Some thoughts on experimental growing to improve results in exposed areas using protected growing. Windbreaks, polytunnels and net tunnels.
I thought I’d see how leeks did in the polytunnel compared with outside. The sheltered, warm environment being a plus although they do very well outside here. The answer is … an awful lot better. They’re much thicker and taller than ones planted outside at the same time. I suspect they’ll keep their lead as the season continues but a lot of people reckon leeks do better outside. We will see!
A lot of my growing is experimental. I think we’re going to need to produce a lot more of our own food in the future. To do this we will need to bring land into production that isn’t considered viable or economic today. Land like the uplands which currently only provide poor pasture for sheep and cattle.
Part of the answer here is manipulating the environmental conditions by means of windbreak hedging and trees or windbreak fencing. I prefer the hedging and trees solution as it’s more environmentally friendly but it takes longer to become effective and requires work annually with fast growing species.
I planted some of the infamous Cupressus × leylandii, the Leyland cypress. A nightmare in suburban gardens, blocking the sun and sucking water and nutrients from the ground. They can reach 40 feet in 15 years, even in poor soil.
Well, they’re a great windbreaker – we can feel the difference when we come into their shelter. The downside is keeping them under control. I need to take them down by three feet at the moment which is one of those jobs I must stop putting off.
Some low growing leafy brassicas like savoys will usually shrug off the winds but others, like Brussels sprouts, need staking or shelter, or both. Wind causes wind-rock where the plant’s root hairs are broken. Then the plant can’t absorb nutrients and starves in the midst of plenty. That’s where the brassica tunnel comes into its own.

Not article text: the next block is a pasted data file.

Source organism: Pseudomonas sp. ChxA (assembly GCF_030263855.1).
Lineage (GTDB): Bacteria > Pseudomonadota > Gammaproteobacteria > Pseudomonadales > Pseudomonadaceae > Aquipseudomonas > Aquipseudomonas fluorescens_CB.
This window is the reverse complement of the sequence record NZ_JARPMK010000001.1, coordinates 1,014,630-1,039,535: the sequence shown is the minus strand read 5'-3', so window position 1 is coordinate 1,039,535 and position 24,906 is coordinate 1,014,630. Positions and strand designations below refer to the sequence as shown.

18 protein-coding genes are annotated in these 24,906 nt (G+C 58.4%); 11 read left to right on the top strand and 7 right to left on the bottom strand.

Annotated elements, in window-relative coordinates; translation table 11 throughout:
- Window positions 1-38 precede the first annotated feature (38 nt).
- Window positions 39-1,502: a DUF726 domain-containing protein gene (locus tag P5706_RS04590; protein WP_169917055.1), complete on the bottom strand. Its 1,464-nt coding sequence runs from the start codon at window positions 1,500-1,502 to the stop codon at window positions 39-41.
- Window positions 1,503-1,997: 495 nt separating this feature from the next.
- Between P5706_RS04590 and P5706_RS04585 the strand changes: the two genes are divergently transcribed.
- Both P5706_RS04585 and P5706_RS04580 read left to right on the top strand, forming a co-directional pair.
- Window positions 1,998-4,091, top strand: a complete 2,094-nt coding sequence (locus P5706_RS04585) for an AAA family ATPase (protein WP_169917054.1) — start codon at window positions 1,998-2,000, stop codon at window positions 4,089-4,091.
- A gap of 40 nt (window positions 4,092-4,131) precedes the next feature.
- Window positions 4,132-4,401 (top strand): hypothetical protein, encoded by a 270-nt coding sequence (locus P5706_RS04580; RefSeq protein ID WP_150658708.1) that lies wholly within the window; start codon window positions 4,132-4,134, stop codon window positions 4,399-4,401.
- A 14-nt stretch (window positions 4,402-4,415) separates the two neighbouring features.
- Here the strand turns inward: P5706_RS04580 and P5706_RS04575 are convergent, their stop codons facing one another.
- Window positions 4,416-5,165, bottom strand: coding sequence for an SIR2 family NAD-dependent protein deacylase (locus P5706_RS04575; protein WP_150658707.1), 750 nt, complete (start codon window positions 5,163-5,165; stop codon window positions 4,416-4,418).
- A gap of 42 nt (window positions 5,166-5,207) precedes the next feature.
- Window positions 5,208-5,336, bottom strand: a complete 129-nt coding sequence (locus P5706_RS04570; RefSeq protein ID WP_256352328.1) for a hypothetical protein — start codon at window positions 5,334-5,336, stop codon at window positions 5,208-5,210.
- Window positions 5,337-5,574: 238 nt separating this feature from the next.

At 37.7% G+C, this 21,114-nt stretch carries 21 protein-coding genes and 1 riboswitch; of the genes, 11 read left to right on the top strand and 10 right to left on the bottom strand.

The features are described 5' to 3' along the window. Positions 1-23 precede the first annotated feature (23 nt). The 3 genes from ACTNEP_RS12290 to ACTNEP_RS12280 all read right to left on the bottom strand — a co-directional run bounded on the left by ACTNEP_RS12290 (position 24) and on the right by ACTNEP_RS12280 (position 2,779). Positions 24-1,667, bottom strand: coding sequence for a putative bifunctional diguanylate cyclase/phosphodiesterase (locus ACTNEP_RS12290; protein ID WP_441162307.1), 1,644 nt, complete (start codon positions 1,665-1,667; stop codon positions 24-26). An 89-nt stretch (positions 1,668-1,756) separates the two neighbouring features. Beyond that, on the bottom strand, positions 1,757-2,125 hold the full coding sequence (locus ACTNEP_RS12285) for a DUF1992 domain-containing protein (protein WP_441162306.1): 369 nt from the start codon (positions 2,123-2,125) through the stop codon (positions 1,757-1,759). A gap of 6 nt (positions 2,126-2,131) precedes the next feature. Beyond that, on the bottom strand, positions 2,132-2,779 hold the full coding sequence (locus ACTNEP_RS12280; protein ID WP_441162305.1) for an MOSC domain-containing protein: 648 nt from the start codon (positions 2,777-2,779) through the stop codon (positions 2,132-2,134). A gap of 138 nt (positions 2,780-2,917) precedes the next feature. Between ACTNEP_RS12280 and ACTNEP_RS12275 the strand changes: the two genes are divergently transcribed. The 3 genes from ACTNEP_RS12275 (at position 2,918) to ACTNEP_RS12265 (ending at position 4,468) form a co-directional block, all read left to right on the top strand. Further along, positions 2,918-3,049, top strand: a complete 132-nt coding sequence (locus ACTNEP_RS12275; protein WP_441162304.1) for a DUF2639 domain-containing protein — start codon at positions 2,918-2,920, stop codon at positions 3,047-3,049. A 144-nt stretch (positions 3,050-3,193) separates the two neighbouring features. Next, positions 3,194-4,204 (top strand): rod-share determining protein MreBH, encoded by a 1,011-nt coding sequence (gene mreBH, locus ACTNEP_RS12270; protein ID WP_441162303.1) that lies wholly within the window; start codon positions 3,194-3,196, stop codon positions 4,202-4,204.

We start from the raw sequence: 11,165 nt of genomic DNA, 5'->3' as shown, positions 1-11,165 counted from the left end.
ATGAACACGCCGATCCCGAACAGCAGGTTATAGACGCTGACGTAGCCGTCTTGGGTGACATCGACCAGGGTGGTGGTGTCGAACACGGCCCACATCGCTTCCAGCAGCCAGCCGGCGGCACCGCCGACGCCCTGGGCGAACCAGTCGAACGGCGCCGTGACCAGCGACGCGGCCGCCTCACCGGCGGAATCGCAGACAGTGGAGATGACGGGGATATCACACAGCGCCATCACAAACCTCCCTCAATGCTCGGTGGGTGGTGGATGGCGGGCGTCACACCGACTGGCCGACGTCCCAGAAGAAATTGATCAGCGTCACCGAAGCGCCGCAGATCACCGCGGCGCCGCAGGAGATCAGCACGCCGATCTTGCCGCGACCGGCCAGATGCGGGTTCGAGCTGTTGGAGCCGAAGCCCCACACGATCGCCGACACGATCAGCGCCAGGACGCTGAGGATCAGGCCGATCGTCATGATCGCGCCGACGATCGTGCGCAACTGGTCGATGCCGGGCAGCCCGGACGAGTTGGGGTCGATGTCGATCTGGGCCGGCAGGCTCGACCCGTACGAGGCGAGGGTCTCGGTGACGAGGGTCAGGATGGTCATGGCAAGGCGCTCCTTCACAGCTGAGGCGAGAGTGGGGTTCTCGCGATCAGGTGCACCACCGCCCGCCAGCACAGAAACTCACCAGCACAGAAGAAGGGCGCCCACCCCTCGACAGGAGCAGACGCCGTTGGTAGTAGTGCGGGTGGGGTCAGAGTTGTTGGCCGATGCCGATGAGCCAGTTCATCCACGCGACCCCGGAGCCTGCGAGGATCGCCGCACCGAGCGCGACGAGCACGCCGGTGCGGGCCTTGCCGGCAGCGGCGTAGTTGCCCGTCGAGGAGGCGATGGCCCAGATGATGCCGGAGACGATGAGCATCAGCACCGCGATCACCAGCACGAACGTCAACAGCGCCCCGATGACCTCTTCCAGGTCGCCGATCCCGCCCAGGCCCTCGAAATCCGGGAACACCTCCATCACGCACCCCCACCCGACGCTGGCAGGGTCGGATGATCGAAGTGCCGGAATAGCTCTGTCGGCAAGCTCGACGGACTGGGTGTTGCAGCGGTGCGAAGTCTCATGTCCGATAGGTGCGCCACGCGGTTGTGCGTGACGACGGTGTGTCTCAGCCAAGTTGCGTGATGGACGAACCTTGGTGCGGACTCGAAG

My brassica tunnel is just a cheap steel polytunnel frame with debris netting attached. It provides a much better growing environment. It’s lightweight, so two people can move it to a new position each year. I say cheap, they’ve gone up this year but a 6m (20 ft.) x 3m (10 ft.) tunnel can still be had off Ebay for £150. I wouldn’t recommend them as a polytunnel for anywhere windy but the frame is fine for this. Go for galvanised rather than coated steel frame. A bit more money but they last twice as long.
As well as helping with wind, the brassica tunnel shades scorching sunlight which can sometimes be a problem. Sadly not too often here! More usefully, the reduced wind speed means the wind chill factor is reduced. This effectively provides warmer growing conditions without hot air over-heating the plants.
Perhaps the biggest benefit to many would be that the brassica tunnel keeps out butterflies so avoiding the summer ‘caterpillars ate my cabbages’ problem.
Because most of the wind goes through the netting, the forces are far less than those exerted on a solid skinned tunnel. Hence the cheap polytunnel frames are strong enough even for here. As a polytunnel, the cheap ones are worth considering in sheltered areas but forget them in windswept uplands.
Of course you can just net your brassicas but it’s a lot easier to work in the tunnel rather than fiddling about to open up netting attached to hoops or frames.